wellness

A Personal Experience with Hospice Care

Thursday, 29 July 2010 10:11

By Becca Harber

I spent two months with my mom in Colorado before she died from advanced cancer at the end of last year. I’d never been a daily caregiver, never witnessed, day by day, anyone dying, never been with someone at the moment of death or ever had anything serious about which to negotiate with my sister and brother. I learned a lot, including in retrospect, as a caregiver who had no mentors or personal guidance about taking care of myself in relation to my mom or our relationship in the limited time that existed. I’m deeply grateful that Mom, at 84 and with tumors in 80 percent of her liver, chose to live what was left of life without medical cancer treatment, life support or hospital time, instead, signing into the local hospice’s services, which offered enormous support at home and a final six days in Boulder/Lafayette’s Hospice Care center. 

Mom only learned she had cancer at September’s end, and by December’s, she was dead. She only felt sick for 35 days. I arrived in early November, when she didn’t feel or look sick, to stay with and support her. We attended an “End of Life Advanced Directives” workshop at Hospice Care that first weekend. This was crucial regarding what happened later. We learned about medical life supports that most terminally ill people receive and their actual impacts. Did you know that of everyone, frail, robust, young or old, that receives in-hospital CPR, only 15.2 percent survive, including people who are left brain dead or damaged? If frail, with multiple health problems or terminally ill, only 2 percent survive. As the presenting nurse said, “Usually you’re in the ER, spread-eagled, naked, with about 15 people nearby while you receive convulsive electric shocks. I’m not going to go like that.” Neither was my mom. The nurse also explained that when someone is dying, they typically lose appetite, then lose interest in food, and eventually water, because the body is shutting down. IVs for feeding/water tend to make dying people bloat and feel more uncomfortable, because they can’t process those substances any more, sometimes bringing death sooner.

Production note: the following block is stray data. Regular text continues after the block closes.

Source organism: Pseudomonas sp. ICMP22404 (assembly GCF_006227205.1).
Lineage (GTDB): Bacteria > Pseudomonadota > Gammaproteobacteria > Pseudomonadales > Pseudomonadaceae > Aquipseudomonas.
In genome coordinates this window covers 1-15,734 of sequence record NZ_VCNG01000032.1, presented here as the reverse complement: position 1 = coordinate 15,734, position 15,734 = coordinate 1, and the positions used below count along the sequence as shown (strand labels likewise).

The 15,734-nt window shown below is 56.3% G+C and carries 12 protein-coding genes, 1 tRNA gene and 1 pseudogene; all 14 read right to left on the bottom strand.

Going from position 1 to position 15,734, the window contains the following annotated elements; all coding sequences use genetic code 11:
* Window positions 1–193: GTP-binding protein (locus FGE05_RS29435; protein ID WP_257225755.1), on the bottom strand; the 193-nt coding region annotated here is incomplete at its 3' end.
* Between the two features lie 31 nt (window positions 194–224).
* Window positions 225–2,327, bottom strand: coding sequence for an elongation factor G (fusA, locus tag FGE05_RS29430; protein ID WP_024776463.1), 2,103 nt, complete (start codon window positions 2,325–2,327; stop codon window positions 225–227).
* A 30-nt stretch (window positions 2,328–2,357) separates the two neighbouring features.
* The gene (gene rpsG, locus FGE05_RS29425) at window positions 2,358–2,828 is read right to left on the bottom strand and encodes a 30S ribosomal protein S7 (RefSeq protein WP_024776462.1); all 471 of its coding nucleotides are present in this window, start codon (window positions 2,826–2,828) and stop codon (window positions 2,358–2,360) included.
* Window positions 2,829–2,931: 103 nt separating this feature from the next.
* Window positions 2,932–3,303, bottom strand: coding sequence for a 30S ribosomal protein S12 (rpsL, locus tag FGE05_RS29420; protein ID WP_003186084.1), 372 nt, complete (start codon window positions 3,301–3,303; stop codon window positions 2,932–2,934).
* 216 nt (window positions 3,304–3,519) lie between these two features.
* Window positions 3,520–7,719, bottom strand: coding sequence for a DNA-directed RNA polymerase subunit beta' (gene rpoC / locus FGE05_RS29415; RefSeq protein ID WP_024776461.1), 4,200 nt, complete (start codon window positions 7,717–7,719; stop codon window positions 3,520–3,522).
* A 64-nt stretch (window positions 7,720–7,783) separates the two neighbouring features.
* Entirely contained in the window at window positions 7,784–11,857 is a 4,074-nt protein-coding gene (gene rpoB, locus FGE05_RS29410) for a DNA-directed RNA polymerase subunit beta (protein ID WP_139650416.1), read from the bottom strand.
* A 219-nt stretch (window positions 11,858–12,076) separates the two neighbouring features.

Read more: A Personal Experience with Hospice Care

 

Rootwork Offers Mother Nature's Healthcare Plan

Thursday, 01 July 2010 21:35

By Luka Starmer,
GreenLeaf Intern

amanda-rootwork-smAmanda David is one of GreenStar’s coolest members. She is vivacious and always laughing — positive vibes emanate in a ripple effect, her compassionate heart at the center. Pair those traits with her green thumb and anyone can see the conduciveness of her chosen life path. She’s the magician behind Rootwork Herbals, a line of herbal medicines and remedies sold at GreenStar.

In her words, the principal aim of her business is “to continue serving the local community by providing quality herbal remedies that give folks a more sustainable option for their health care needs, and to continue honoring plants by lovingly tending, harvesting and creating good medicine with them.” She does just that.

Read more: Rootwork Offers Mother Nature's Healthcare Plan

Sleep Challenges: Getting at the Root of the Problem

Thursday, 01 July 2010 21:21

By Anne Salazar Dunbar, 

Master Herbalist

One of the biggest challenges for a health practitioner is insomnia. Not only because so many people have it, but also because the reasons for insomnia vary greatly.

There are some great natural herbal products available these days to help folks get to sleep, or go back to sleep. Generally speaking, these products are band-aids that are not addressing the underlying issue. However, because sleep is so important to overall health, using these herbal sleep aids can be very helpful, until the real problem can be discovered and resolved.  Herbal sleep aids tend to nurture and support the nervous system, and for the occasional bout of sleeplessness, that is usually all you need. But with chronic insomnia, one needs to delve deeper into the causes. 

Read more: Sleep Challenges: Getting at the Root of the Problem

 

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Cold Outside? Bask in Bubbles!

Anna Stratton,
Wellness Manager

Deep-Steep-BBFight the winter chill with a long, hot bath — we've got all kinds of great things to put in it: bubbles, salts, and oils.

Time to pamper yourself after a busy December! Why not spend this coldest of months soaking your cares away in a hot bathtub? New to our shelves this winter is Deep Steep, featuring both affordable and luxurious bubble bath. Pour a couple of capfuls into a tub and get ready to bask in bubbles! You may want to try more than one of the available scents: Passionfruit-Guava, Lavender-Chamomile, and Grapefruit-Bergamot. Are you aware that we've got a great little bulk section for body care? Bring your own container (or use one of ours) and scoop some espsom salts or Dead Sea salts for a detoxifying soak, or fill up a container of almond, jojoba, or Haitian black castor oil, to add some much-needed moisture to your skin during harsh winter conditions. Bring kindness into this cold, dark time of year by adding a bit of luxury to your routine self-care.

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    Trees are such a ubiquitous part of our local landscape that it is all too easy to forget their essential involvement in our lives. It was for this reason that the first Arbor Day was celebrated in 1872. Each state chooses the date for this holiday to coincide with the optimal season for tree planting. In New York, Arbor Day is celebrated on the last Friday in April, which this year falls on April 27. While it is largely overshadowed by Earth Da...
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